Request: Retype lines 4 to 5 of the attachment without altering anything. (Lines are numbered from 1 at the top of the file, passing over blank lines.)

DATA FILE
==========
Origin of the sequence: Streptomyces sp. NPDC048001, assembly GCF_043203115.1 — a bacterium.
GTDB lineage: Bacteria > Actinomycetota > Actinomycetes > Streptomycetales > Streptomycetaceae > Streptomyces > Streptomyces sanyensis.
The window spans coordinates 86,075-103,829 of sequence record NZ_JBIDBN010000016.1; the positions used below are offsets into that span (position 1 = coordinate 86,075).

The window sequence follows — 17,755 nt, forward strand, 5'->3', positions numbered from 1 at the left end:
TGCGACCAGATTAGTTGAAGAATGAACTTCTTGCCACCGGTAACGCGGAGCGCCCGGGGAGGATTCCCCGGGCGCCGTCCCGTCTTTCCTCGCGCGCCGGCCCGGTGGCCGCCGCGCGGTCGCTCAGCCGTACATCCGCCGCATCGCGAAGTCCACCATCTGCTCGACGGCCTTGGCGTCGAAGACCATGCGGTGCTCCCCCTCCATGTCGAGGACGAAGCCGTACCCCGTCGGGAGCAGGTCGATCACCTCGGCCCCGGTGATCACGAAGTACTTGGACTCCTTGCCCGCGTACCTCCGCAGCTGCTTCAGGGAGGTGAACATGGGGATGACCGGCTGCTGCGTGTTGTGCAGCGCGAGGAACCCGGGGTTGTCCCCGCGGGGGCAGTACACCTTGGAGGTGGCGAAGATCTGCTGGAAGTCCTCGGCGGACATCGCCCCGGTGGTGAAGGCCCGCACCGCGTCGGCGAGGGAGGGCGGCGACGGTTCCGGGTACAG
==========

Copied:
The window sequence follows — 17,755 nt, forward strand, 5'->3', positions numbered from 1 at the left end:
TGCGACCAGATTAGTTGAAGAATGAACTTCTTGCCACCGGTAACGCGGAGCGCCCGGGGAGGATTCCCCGGGCGCCGTCCCGTCTTTCCTCGCGCGCCGGCCCGGTGGCCGCCGCGCGGTCGCTCAGCCGTACATCCGCCGCATCGCGAAGTCCACCATCTGCTCGACGGCCTTGGCGTCGAAGACCATGCGGTGCTCCCCCTCCATGTCGAGGACGAAGCCGTACCCCGTCGGGAGCAGGTCGATCACCTCGGCCCCGGTGATCACGAAGTACTTGGACTCCTTGCCCGCGTACCTCCGCAGCTGCTTCAGGGAGGTGAACATGGGGATGACCGGCTGCTGCGTGTTGTGCAGCGCGAGGAACCCGGGGTTGTCCCCGCGGGGGCAGTACACCTTGGAGGTGGCGAAGATCTGCTGGAAGTCCTCGGCGGACATCGCCCCGGTGGTGAAGGCCCGCACCGCGTCGGCGAGGGAGGGCGGCGACGGTTCCGGGTACAG